Madrid 1937 (Aviones negros) (Madrid 1937 [Black Aeroplanes])

Horacio Ferrer

Cordoba, Spain, 1894 - Madrid, Spain, 1978

Following the triumph of the right in Spain’s 1933 elections, some artists who supported the reforms previously implemented by the Republican leaders adopted an artistic language along the lines of Critical Realism. Taken even further, as a result of the outbreak of the Civil War, this language became radicalised with the aim of defending the legitimacy of the Republican government. This was the context for the participation of the artists that made up the Spanish delegation to the 1937 Paris International Exhibition. The Spanish Pavilion featured a range of different artistic trends, with Realism clearly dominating. This was sometimes unfortunate due to an excess of propagandistic elements, which ran the risk of taking priority over exclusively artistic values. However, this is not the case with Madrid 1937 (Aviones negros) (Madrid 1937 [Black Aeroplanes]) by Horacio Ferrer. The painting’s inclusion in the Pavilion was a resounding success with viewers. Ferrer had studied in Italy on a grant from the Junta de Ampliación de Estudios (Board of Advanced Studies). He spent one year there, between 1934 and 1935, studying, among other things, the fresco technique. It is also worth noting Ferrer’s early preferences and artistic knowledge; his library contained copies of French and German magazines involved in disseminating the fashionable trend in Europe from the 1920s onwards, the “return to order”. This idea was primarily advocated by two movements: the German New Objectivity and the Italian Valori Plastici. All of this was conducive to creations such as Madrid 1937 (Aviones negros), in which the obvious propagandistic intent of emphasising the distressing situation in wartime Spain is not diminished by the excellence of the pictorial outcome. The dramatic scene, which calls to mind the effects of the fresco technique, also emulates the content of Picasso’s own Guernica. Indeed, although presented from a different stylistic perspective, here too the women flee in terror, their children in their arms, crying out against the bombings that have ruined their lives and displaying their utter scorn for the barbarity of war.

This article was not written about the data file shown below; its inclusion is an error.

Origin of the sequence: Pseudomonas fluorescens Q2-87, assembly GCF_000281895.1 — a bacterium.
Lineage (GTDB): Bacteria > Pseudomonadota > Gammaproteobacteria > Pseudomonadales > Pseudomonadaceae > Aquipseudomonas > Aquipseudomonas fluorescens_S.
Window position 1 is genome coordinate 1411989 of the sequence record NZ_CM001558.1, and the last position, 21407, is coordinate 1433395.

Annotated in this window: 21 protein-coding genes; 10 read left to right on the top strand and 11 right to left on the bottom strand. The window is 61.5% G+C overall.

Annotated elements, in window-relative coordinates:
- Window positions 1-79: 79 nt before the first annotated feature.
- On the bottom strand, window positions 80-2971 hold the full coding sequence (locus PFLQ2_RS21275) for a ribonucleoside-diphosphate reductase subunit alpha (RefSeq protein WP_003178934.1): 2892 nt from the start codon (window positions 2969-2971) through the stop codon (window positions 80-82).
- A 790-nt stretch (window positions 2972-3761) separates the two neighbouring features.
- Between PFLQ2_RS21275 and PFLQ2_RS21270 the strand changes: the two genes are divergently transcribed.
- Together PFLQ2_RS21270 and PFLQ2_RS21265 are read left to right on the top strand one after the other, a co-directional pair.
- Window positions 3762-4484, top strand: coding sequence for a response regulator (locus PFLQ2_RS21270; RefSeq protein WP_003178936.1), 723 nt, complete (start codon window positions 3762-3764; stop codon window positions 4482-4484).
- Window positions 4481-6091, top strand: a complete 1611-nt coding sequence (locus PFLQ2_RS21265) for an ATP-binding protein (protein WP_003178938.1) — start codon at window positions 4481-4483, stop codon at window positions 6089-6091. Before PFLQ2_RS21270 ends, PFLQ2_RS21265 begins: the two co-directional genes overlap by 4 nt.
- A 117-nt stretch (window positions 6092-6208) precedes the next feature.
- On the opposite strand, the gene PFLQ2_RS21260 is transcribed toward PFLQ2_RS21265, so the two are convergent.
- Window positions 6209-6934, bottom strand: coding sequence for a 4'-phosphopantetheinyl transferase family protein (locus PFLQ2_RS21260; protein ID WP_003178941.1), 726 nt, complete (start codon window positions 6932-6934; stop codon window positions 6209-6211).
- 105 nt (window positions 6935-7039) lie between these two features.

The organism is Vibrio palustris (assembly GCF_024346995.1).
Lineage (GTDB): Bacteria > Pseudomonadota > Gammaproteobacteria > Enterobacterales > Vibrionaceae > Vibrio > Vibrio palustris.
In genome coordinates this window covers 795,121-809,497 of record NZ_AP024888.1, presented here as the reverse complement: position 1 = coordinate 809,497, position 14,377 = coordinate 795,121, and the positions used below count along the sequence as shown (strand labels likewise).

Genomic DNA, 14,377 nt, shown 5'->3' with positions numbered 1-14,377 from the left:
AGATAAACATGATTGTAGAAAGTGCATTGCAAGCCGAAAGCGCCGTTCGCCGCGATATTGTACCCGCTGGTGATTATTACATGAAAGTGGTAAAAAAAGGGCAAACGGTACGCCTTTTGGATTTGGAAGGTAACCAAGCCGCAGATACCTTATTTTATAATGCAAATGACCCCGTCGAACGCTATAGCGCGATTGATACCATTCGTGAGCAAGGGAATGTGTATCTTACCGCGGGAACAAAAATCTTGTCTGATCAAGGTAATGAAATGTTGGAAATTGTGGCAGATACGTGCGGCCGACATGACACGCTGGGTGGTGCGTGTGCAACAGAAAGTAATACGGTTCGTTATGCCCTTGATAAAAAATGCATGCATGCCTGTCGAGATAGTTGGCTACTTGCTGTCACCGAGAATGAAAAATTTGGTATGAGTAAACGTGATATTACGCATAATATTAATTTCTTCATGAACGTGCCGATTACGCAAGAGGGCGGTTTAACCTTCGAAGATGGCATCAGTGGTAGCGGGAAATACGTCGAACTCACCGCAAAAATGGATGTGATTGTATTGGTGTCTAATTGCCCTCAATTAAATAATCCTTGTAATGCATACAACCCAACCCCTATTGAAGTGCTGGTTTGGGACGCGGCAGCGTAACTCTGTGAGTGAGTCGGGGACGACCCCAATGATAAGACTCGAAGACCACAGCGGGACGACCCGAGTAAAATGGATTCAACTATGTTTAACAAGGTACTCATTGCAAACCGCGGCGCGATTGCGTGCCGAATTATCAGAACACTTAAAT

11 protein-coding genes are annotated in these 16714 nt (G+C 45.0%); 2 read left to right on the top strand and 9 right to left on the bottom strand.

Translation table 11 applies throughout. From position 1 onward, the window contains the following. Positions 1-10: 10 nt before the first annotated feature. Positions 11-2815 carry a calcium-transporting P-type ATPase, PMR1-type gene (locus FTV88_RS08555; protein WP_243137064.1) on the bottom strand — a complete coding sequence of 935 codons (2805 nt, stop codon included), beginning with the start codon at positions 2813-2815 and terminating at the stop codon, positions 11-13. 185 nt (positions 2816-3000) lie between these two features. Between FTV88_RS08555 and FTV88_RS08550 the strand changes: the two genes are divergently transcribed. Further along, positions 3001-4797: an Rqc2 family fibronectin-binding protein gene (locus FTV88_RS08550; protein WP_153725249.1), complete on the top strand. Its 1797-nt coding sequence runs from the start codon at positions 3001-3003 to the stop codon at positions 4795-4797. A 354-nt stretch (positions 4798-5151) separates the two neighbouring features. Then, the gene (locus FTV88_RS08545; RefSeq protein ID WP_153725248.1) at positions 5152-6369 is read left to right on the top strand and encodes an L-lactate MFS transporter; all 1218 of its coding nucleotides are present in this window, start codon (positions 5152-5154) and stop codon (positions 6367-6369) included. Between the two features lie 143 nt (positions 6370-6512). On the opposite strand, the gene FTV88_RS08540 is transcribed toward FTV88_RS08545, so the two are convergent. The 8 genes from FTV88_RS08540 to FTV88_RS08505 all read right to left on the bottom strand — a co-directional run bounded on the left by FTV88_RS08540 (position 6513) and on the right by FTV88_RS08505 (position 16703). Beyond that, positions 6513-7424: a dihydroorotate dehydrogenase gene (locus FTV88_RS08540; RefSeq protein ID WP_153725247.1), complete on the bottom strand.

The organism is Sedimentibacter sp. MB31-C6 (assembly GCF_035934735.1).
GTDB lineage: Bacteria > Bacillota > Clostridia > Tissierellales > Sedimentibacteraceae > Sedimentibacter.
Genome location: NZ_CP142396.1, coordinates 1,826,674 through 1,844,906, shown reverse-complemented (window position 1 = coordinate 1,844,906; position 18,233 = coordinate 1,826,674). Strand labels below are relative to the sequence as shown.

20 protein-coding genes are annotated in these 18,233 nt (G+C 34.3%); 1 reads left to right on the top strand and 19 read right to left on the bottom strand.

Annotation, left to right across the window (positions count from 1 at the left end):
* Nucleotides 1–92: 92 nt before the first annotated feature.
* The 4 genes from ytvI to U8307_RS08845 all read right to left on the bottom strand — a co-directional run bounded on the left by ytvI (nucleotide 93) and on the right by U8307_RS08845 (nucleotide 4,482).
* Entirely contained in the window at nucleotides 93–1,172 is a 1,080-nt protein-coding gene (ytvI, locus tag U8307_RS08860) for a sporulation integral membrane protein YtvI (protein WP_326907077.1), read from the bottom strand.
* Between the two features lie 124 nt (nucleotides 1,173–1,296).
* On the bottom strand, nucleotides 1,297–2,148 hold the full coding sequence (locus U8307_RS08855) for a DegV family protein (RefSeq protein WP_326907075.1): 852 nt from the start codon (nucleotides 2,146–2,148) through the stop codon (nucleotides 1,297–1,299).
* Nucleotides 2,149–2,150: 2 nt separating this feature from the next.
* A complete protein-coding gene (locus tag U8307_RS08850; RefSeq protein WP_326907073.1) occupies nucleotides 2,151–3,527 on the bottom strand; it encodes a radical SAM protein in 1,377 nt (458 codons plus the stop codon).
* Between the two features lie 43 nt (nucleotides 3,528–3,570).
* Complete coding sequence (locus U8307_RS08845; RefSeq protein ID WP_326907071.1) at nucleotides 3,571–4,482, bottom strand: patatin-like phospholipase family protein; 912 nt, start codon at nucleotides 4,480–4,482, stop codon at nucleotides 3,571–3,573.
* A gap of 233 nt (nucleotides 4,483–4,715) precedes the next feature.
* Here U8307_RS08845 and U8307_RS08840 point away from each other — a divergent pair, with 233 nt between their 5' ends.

Paloma Esteban Leal